The first cycle in his life story consists of the four incarnations that Narrator mentioned as interpretation for his life. These four incarnations in the life of the Narrator reminded me of the four seasons . The second cycle in Narrator’s life is the rhythm of vanity, action and consequences . The third cycle is the Northern cycle in which Narrator is incentive and spiritual charioteer for enlightenment and home coming of his American beloved. The fourth cycle is the rhythm of trust and betrayal in Narrator’s life together with Raven and Fox in the mirror world inhabited by the secret services of many countries . And always the cycle of the Moon and the starry sky is the steadfast mate in Narrator’s life. I leave the search for the other cycles in the life of the Narrator to the reader.
It is an honour and a joy to be with Narrator and Carla Drift on the search of “Who are you”. On this Odyssey, Narrator is my beacon and spiritual charioteer, for example at my study Sanskrit – the language of the Gods in the world of men –, when studying Buddhist texts and when reading the works of Rumi.
 See also: Quammen, David, Spillover: Animal Infections and the Next Human Pandemic. New York: W. W. Norton & Company, 2012, p. 219 – 234. In this popular scientific book a study is made on the interaction and life game – sometimes with far fetching consequences – between higher and lower organisms. During this interaction and life game the division between earth and air is artificial; for example in the description of Q-fever that moved by the wind in Noord Brabant in the Netherlands.
 See also: The film “Spring, Summer, Fall, Winter … and Spring” directed by: Kim Ki-Duk. This film gives possibly an interpretation to the crimes by Narrator as child soldier in Africa. The youngster in the film committed several crimes as child in naivety, and as adolescent in a zest for life whereby he must endure the consequences during the rest of his life.
 See also: The film “Why has Bodhi-Dharma left to the East?” by: Bae Yong-Kyun. This film provides insight into this cycle of vanity, action and consequences, perhaps because a boy inflicts – in an idle urge – a fatal wound to one bird of bird couple. In vain the boy tries to keep the bird alive. The living bird of the couple continues to haunt the boy and gives him a first insight in the fleeting nature of life and death, interconnectedness, passions, sin and fear.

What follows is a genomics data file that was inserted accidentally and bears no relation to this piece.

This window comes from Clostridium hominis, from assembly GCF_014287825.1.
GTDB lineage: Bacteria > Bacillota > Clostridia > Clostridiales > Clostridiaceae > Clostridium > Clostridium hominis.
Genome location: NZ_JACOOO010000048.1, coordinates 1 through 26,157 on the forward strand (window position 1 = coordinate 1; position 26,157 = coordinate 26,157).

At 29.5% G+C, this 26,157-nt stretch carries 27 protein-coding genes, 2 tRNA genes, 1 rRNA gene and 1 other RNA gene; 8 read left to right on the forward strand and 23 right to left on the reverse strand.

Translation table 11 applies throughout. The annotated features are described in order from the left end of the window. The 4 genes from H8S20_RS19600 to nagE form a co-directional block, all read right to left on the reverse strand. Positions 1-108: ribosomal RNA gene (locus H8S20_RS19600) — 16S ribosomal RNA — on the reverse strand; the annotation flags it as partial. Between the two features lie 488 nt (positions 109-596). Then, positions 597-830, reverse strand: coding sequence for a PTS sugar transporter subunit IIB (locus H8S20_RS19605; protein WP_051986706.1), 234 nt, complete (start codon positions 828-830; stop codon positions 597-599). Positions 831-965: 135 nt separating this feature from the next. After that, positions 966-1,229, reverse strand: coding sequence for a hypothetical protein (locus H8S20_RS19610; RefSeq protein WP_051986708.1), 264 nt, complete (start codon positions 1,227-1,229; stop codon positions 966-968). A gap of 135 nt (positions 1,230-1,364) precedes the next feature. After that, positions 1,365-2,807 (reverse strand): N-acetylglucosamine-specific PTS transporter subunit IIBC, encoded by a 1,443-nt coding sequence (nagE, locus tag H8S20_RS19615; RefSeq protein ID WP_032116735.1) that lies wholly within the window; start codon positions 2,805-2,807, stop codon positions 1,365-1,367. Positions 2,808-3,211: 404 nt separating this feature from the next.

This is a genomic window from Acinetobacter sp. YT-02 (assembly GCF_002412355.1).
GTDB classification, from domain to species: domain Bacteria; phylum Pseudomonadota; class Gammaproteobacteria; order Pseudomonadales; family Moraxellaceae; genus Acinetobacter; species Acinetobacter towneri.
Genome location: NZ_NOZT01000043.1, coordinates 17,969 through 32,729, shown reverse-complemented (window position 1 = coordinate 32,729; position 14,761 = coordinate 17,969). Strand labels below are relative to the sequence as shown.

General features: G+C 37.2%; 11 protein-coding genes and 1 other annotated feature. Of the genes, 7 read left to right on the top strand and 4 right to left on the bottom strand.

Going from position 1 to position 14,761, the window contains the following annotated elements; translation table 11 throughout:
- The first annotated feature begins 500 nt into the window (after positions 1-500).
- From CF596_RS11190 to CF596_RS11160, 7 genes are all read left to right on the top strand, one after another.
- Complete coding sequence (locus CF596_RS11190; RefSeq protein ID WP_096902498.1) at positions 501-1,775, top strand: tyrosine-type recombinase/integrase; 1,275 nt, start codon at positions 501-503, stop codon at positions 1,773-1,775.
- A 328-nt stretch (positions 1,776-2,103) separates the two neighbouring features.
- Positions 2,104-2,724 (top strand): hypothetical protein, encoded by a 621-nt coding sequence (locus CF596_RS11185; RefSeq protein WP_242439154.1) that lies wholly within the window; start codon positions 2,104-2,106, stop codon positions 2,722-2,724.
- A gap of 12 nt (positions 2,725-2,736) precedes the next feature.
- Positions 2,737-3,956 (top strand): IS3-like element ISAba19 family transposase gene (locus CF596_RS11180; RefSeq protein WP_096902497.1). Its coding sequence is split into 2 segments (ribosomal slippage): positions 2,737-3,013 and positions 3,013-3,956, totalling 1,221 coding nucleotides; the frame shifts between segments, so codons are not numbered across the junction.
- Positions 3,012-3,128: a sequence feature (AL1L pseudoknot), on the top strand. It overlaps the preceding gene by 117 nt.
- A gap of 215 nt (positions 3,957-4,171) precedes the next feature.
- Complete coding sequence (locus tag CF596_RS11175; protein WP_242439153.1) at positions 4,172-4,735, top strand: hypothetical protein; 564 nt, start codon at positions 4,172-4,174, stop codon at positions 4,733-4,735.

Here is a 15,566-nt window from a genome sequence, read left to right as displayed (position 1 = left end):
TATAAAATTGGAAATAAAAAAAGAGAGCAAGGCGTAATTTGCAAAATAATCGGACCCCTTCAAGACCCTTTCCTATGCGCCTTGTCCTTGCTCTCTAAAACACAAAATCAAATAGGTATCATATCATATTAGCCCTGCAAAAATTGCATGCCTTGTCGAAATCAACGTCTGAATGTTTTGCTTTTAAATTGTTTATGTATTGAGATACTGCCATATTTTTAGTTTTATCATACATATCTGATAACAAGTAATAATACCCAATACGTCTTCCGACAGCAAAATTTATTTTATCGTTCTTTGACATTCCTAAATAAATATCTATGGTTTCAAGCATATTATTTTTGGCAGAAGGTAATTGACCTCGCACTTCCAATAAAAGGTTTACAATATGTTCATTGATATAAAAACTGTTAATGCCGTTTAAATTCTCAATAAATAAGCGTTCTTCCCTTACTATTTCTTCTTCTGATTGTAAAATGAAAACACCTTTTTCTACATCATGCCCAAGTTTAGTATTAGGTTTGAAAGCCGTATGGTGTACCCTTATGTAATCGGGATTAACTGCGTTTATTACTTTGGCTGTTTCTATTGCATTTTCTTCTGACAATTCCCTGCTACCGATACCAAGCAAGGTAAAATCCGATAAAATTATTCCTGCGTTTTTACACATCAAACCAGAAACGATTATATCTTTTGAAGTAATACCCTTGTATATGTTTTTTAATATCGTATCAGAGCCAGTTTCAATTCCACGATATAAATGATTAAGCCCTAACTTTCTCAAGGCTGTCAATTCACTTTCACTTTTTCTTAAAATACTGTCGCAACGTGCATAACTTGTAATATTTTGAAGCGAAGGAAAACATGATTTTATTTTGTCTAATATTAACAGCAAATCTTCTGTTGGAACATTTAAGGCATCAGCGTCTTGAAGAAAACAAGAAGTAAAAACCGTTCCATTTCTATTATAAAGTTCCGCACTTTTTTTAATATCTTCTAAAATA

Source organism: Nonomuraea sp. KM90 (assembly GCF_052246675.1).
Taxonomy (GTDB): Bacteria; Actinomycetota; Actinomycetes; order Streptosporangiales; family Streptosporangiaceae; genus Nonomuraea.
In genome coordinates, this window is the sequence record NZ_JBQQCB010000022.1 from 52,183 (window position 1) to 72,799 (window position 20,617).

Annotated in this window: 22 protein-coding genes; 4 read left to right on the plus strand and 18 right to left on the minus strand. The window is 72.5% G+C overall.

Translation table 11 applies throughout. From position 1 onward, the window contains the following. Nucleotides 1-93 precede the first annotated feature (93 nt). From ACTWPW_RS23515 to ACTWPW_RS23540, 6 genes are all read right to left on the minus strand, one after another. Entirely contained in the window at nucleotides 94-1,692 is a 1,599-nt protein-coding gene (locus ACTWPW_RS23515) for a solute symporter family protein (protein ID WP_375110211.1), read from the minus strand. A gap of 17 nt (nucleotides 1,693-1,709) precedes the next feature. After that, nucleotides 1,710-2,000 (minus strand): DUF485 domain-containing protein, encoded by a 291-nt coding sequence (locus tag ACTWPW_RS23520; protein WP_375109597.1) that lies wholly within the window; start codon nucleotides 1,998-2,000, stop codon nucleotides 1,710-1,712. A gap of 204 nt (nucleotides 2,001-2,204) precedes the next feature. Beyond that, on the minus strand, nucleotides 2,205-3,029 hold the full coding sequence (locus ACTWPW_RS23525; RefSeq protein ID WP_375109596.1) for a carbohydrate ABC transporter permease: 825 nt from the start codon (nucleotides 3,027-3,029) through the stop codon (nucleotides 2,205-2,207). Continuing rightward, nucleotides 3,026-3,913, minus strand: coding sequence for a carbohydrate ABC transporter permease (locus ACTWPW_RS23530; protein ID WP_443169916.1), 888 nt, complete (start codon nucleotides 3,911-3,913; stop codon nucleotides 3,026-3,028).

The manuscript for the biography of Narrator is available for download at:
Instead of a home
The moon and the starry sky
As steadfast mate
– free to haiku by: Inoue Shirō
As long as I exist, there have been storytellers in my life. At home, at school, in the synagogue, in the Church, in books, in the classics of antiquity, in the Tanakh – the Bible of Judaism – and in the Talmud, I have heard of the experiences of the great storytellers. Next to my mother, the most influential storytellers in my life are: Jesus of Nazareth as the Christ in the New Testament of the Christian Bible, Siddhartha Gautama as Buddha, Muhammad as the Prophet and Messenger of God in the Islamic faith, Vyasa as writer of the Mahābhārata – the story of India –, Homer the poet and singer of the Iliad and the Odyssey, and Rumi or better Jalāl al-Dīn the poet of amongst others Masnavi.
Before I met Narrator in Istanbul, an extraordinary mathematician was the most wondrous storyteller in my life. With only a suitcase, he travelled from friend to friend for a few days home. Regularly he stayed a few nights with me in Amsterdam. He recounted about the difference between finiteness and infinity, about prime numbers, sets and zero. As a welcome gift he always gave me some of his mathematics books that he exchanged against a few technical books from my bookshelf. At our parting he asked sincerely if I didn’t mind that he had to leave now.